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Help Your Pets Adjust To Getting Back To ‘Normal’

by | Jul 14 2021

When it comes to your beloved pet, routine is everything. From favourite foods and regular walks to their go-to spot for sleep, a pet is most content when they can happily follow a familiar daily pattern.

So, now that the COVID-19 pandemic has thrown any semblance of normality out the window, how do we start to reclaim our routine as we slowly return to normal life?

Between home working and schooling, it’s likely that you and your family have put in countless hours of face time with your cat or dog. Now that schools are back and faced with an impending return to the office, it’s time to put some methods in place to ensure the transition back to normal is as smooth as possible for them.

 

Alleviate Separation Anxiety

Your pet can’t tell you they feel separation anxiety, but it can manifest itself in certain behaviours such as excessive licking, scratching or even chewing the furniture. The key to combating separation anxiety is to gradually allow your pet to become familiar with your absence, rather than walking out the door without warning.

In the weeks leading up to your return to the office, start by leaving your dog or cat alone in a safe space in the house for short periods while you work from a different room. Gradually extend the time they spend alone each day, so they slowly become accustomed to it.

Practicing your “goodbye” routine – even if you’re just going into the next room – is also an effective way to inform them that you’re planning on leaving and won’t be back for a while.

 

Help Your Pets Adjust To Getting Back To 'normal' - Mark + Chappell

Get Active

Getting out and about for some exercise with your dog is a great way to alleviate stress – for both of you! Take a long walk in the morning to get your day going and allow your pooch to stretch their legs.

Your dog will enjoy spending time with you in the great outdoors, while the exercise will tire them out significantly, so while you’re hard at work they’ll be snoozing up a storm!

 

Stock Up on Boredom Busters

Given the fact that one human year is equivalent to seven for your dog, you have to wonder how long an eight-hour period must feel for them.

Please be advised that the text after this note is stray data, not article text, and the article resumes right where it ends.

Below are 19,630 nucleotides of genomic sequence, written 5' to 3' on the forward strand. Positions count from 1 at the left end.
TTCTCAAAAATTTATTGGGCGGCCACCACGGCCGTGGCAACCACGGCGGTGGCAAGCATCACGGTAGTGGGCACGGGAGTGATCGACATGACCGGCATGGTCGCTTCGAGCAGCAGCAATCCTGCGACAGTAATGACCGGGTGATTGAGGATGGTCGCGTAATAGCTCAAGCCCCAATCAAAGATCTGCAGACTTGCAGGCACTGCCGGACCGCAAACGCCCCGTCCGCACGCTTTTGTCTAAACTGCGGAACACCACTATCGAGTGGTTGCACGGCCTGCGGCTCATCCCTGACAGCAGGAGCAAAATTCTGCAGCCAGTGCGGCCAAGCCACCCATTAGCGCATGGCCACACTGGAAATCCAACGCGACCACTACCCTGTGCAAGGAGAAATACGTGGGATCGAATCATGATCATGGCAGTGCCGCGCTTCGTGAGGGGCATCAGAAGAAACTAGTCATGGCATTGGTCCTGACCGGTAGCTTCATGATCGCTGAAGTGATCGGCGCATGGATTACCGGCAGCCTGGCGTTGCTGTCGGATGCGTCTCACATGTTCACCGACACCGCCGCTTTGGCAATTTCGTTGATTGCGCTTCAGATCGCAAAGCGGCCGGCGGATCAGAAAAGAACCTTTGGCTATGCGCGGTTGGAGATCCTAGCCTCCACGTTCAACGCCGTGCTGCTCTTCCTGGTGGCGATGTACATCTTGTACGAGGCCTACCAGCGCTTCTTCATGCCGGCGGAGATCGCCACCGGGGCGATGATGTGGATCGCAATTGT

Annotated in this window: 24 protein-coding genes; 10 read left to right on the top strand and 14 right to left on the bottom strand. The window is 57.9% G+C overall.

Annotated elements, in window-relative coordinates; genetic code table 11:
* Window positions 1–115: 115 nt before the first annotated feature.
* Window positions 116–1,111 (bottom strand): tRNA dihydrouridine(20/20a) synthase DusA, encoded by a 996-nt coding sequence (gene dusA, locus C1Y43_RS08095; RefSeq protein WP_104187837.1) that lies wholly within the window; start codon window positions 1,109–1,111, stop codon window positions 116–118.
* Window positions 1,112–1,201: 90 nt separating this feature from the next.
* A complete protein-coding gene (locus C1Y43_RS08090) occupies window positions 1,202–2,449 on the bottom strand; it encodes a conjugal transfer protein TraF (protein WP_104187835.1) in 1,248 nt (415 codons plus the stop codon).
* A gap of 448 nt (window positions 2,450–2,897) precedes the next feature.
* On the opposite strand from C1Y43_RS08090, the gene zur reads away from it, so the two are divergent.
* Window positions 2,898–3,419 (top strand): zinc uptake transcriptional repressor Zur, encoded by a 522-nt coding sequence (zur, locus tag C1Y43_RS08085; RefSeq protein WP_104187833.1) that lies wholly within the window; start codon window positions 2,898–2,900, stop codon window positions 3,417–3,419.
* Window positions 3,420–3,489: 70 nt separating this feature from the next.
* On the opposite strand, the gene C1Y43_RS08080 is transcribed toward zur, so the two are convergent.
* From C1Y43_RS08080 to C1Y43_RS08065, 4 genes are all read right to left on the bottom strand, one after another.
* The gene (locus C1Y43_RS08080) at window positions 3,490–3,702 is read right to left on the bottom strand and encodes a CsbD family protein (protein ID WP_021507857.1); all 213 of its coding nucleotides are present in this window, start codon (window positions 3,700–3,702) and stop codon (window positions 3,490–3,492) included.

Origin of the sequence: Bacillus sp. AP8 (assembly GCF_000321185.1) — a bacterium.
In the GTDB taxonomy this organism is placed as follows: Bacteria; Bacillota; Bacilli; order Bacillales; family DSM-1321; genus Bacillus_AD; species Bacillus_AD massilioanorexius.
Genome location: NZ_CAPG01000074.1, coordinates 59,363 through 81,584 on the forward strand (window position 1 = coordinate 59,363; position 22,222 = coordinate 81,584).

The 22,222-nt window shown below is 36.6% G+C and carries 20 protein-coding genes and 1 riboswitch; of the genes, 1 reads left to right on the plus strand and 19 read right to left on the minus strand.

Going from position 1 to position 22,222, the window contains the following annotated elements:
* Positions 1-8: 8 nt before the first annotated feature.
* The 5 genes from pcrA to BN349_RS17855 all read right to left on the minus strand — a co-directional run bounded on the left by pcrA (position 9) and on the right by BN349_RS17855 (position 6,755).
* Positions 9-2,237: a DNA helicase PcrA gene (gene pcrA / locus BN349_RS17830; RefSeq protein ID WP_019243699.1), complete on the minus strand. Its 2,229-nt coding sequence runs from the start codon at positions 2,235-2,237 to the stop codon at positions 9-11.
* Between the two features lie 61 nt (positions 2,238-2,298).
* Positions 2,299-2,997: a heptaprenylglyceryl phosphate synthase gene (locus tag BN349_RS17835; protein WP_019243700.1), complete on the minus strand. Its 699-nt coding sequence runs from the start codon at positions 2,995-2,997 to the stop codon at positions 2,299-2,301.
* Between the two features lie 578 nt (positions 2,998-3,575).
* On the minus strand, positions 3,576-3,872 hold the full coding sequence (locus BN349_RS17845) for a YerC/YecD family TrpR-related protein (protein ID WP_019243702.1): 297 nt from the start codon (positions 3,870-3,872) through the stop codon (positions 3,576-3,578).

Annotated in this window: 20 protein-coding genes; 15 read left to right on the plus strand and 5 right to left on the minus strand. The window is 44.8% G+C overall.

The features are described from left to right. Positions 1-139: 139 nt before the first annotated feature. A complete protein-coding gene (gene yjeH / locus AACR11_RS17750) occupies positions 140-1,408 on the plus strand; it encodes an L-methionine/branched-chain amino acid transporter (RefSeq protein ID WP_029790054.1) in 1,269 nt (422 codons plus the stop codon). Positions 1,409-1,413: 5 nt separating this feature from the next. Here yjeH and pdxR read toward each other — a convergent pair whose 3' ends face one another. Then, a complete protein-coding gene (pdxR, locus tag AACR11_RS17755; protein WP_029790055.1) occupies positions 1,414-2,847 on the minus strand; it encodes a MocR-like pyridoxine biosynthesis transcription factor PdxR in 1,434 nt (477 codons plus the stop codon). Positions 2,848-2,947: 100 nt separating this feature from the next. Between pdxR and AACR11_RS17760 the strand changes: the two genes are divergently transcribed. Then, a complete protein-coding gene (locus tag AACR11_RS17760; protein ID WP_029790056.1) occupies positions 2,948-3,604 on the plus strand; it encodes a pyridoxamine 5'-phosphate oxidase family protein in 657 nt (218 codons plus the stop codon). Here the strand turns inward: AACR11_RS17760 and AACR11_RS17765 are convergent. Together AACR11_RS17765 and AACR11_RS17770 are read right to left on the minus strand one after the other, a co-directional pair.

With day after day of lockdown spent playing with children and pet parents, each 24 hours was filled with endless fun for your pet. But now that’s set to change, it’s only natural that you should have some boredom busters in place for when you head out for the school run or to start your working day.

Enrichment toys are a prime example, as the amount of mental stimulation they offer will tire your pet out.

Treat toys are also a great way to keep your dog entertained – and their appetite satisfied. Stuff their favourite ball or dispenser with delicious nibbles, like these calming healthy treats. Not only will they keep them occupied and keep hunger pangs at bay, but they also contain naturally calming ingredients such as camomile and lemon balm.

 

Help Your Pets Adjust To Getting Back To 'normal' - Mark + Chappell

Travel and Holidays

With staycations back on the menu now that hospitality is beginning to reopen, many pet owners will opt to bring their cat or dog along for the ride. And while your pet will be delighted to join you on your break, a holiday will unfortunately interfere with their all-important routine.

Thankfully, there are certain stress-reducing methods that combat the effects of this disruption, such as calming dietary supplements. Available in tablet and drop form, VetIQ Serene-UM® controls your pet’s underlying emotional state in stressful situations. Although it combats stress in pets by managing anxiety, it does not have a sedative effect. What’s more, as a natural dietary supplement, it contains a specially formulated blend of vitamins, minerals and essential amino acids.

These supplements are also a helpful tool to utilise during the transition back to normality as we once knew it, working to calm your pet and promote an overall feeling of contentment in many situations.

Visitors

The lack of visitors to your home over the course of the pandemic is likely to also have had an adverse effect on your dog, who will be out of practice with the art of socialising.

If you’re preparing to once again welcome guests to your house, ensure your dog is in a safe space away from lots of noise and new faces. If they want to get involved, allow them to approach gradually when they feel ready, without forcing anything.

A slow and steady approach is key to this transitional period; by putting in the time and effort to ease your pet back into a normal routine, you will soon begin to recognise the content and adventurous personality you once knew.

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